Retinoids are drugs with structural similarity to naturally-occurring vitamin A. They interact with retinoid receptors in cell nuclei with a wide range of effects including reducing the production of sebum by sebaceous glands. A number of retinoids are available topically including tretinoin, isotretinoin and adapalene. Retinol, whilst not technically a retinoid, has similar actions and is available without prescription in over the counter products.
Topical retinoids can be effective treatments for mild acne being particularly effective for comedomal acne which is dominated by whiteheads and blackheads. They are less likely to be effective treatments for moderate acne although can be used in combination with other treatments such as oral antibiotics.Topical retinoids (and retinol) can also improve hyperpigmentation (dark marks) and fine lines.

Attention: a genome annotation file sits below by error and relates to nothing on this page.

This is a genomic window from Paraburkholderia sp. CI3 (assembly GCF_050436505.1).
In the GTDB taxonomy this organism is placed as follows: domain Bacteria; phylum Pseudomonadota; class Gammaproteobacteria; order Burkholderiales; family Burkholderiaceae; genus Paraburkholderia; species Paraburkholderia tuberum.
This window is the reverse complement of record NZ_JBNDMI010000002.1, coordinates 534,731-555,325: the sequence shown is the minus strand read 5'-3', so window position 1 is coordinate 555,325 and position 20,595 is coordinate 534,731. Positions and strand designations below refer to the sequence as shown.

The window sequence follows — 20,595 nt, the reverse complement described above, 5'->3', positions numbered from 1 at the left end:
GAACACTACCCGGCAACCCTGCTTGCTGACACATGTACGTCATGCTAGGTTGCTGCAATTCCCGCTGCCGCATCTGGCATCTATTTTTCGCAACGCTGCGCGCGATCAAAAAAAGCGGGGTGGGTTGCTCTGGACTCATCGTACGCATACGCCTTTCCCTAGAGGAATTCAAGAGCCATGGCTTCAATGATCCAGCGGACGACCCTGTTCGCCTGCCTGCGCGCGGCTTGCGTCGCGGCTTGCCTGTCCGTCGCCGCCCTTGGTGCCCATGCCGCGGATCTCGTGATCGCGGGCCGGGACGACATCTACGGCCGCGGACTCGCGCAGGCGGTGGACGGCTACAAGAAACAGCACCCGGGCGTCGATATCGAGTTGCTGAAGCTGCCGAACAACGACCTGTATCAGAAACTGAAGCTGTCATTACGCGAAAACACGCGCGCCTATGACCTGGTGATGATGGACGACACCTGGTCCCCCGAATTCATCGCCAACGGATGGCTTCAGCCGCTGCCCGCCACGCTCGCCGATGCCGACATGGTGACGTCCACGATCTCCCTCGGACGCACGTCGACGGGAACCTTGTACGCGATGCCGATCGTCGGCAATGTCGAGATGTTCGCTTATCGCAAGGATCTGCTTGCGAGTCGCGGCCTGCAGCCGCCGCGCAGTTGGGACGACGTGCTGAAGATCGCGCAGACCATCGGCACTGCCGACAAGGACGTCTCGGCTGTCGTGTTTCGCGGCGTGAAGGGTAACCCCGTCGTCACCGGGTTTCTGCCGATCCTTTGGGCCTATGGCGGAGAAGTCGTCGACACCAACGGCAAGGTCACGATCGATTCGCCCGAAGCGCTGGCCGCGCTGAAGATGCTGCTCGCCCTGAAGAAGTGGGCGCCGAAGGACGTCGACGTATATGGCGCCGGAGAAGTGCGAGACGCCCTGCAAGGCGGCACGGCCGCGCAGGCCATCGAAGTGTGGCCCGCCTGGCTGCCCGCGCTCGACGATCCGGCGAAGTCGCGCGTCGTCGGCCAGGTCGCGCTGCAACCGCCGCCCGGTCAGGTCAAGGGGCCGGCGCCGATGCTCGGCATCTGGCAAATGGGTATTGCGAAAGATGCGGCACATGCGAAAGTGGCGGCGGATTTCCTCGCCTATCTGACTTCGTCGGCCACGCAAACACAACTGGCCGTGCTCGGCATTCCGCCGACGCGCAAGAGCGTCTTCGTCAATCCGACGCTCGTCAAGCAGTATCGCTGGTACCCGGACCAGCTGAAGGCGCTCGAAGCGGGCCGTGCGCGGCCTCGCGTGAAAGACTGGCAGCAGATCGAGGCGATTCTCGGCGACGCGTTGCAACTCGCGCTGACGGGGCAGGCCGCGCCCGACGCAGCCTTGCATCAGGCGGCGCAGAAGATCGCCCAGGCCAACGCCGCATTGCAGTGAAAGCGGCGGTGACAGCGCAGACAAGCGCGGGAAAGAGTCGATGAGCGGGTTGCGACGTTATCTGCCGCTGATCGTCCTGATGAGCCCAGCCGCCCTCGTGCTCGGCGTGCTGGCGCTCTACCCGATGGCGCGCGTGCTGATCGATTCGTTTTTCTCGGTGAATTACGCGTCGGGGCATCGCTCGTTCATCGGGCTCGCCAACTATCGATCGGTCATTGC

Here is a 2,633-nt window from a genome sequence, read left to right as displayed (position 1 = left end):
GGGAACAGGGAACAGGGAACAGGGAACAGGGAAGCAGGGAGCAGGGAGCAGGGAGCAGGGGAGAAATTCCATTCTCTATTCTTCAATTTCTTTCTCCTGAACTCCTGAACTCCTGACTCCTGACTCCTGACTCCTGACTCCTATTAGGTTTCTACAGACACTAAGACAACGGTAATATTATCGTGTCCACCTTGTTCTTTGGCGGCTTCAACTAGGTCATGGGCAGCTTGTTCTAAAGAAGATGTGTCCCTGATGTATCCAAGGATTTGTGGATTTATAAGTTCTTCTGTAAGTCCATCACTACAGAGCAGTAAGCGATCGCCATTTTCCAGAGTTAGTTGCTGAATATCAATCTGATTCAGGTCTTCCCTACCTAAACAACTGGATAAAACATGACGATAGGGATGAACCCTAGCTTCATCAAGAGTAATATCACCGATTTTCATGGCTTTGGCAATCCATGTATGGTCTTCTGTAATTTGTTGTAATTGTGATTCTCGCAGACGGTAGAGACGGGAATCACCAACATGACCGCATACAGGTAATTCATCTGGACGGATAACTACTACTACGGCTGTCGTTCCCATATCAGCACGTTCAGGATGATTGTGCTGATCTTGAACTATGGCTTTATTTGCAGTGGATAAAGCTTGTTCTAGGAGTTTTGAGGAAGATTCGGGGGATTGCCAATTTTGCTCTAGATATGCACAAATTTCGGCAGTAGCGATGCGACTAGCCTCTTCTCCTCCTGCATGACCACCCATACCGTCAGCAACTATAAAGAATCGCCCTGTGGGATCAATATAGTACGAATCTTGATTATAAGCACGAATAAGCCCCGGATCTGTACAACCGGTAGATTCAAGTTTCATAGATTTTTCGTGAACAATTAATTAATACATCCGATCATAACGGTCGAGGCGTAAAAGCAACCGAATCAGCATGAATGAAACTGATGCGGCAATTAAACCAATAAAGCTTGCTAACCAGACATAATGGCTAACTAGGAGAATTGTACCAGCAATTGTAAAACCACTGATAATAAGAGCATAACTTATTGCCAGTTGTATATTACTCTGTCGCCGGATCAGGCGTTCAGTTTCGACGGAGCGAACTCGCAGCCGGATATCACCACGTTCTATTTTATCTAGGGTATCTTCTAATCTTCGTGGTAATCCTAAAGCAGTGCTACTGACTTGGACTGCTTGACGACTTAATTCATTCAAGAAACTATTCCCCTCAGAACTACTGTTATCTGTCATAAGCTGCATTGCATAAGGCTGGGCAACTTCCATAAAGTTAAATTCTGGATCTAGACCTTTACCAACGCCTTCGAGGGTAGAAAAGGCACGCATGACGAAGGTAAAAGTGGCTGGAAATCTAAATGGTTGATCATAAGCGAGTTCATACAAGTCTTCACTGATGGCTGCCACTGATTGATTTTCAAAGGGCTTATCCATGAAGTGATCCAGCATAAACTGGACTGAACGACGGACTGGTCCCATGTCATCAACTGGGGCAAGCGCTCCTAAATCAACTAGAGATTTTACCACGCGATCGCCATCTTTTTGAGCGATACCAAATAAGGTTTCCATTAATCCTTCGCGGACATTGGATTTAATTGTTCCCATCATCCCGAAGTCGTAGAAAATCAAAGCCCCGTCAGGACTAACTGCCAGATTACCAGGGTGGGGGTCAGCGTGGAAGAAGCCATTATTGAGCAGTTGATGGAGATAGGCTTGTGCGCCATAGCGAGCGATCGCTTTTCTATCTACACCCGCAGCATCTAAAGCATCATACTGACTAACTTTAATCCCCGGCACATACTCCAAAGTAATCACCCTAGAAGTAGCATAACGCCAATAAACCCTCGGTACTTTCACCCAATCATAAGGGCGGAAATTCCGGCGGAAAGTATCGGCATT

Topical retinoids are generally safe. It is important that they are not used by women who are pregnant or who are at risk of becoming pregnant since they are absorbed to a small extent through the skin and carry a risk of fetal malformation. They can cause skin dryness, peeling and irritation. This can be minimized by using a lower concentration preparations on alternate days.